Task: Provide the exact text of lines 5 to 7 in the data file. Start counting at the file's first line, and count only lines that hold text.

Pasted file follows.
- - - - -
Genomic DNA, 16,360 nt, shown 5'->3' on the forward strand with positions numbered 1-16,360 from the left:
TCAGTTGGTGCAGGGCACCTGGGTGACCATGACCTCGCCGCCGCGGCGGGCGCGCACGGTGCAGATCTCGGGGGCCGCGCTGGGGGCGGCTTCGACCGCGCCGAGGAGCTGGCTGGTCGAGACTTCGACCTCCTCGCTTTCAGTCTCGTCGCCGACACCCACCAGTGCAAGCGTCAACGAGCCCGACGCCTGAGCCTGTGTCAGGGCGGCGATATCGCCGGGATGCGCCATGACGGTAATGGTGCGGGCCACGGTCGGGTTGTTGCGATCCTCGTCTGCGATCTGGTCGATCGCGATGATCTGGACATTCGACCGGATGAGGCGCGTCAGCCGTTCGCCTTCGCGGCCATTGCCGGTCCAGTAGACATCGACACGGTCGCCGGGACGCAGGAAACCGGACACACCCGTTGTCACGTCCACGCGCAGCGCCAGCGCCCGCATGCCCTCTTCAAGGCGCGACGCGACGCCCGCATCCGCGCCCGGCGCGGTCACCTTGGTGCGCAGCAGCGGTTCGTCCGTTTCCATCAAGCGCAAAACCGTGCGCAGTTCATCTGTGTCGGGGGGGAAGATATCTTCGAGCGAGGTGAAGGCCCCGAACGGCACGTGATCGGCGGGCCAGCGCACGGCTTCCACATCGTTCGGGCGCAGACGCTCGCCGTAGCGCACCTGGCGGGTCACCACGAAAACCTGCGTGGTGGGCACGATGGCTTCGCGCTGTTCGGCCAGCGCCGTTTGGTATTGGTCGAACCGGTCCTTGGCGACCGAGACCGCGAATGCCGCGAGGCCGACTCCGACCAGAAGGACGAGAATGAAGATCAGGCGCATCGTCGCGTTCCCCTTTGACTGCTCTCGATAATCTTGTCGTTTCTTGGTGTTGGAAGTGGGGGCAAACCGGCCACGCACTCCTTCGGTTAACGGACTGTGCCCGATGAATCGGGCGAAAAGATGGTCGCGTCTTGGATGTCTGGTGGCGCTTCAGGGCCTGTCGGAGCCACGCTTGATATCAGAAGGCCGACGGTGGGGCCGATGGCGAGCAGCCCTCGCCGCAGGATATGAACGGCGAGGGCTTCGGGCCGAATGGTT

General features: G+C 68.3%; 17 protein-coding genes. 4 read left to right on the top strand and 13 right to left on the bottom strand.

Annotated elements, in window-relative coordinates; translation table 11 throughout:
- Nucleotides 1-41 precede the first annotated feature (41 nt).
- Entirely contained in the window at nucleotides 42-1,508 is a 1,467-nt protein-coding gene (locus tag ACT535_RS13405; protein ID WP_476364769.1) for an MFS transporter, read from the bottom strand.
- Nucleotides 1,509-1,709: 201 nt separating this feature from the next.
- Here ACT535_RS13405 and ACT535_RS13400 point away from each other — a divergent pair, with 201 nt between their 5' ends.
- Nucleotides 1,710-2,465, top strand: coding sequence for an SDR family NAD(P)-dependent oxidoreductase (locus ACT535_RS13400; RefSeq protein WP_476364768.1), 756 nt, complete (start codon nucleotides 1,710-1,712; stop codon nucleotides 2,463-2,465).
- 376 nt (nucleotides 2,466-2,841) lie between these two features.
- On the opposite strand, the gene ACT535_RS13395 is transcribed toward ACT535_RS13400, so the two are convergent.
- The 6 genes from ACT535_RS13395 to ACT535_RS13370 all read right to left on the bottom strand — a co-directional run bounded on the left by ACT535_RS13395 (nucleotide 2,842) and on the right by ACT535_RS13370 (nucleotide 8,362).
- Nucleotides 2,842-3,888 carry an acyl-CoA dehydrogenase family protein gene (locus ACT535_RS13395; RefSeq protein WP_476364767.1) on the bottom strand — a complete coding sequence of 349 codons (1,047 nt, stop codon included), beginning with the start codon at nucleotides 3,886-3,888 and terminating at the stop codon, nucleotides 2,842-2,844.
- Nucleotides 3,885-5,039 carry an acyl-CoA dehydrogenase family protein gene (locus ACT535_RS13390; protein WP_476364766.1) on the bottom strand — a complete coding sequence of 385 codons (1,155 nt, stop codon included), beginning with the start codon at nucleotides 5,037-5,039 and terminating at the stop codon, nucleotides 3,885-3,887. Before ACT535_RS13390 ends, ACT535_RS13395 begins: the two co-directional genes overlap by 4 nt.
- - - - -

- Nucleotides 1-41 precede the first annotated feature (41 nt).
- Entirely contained in the window at nucleotides 42-1,508 is a 1,467-nt protein-coding gene (locus tag ACT535_RS13405; protein ID WP_476364769.1) for an MFS transporter, read from the bottom strand.
- Nucleotides 1,509-1,709: 201 nt separating this feature from the next.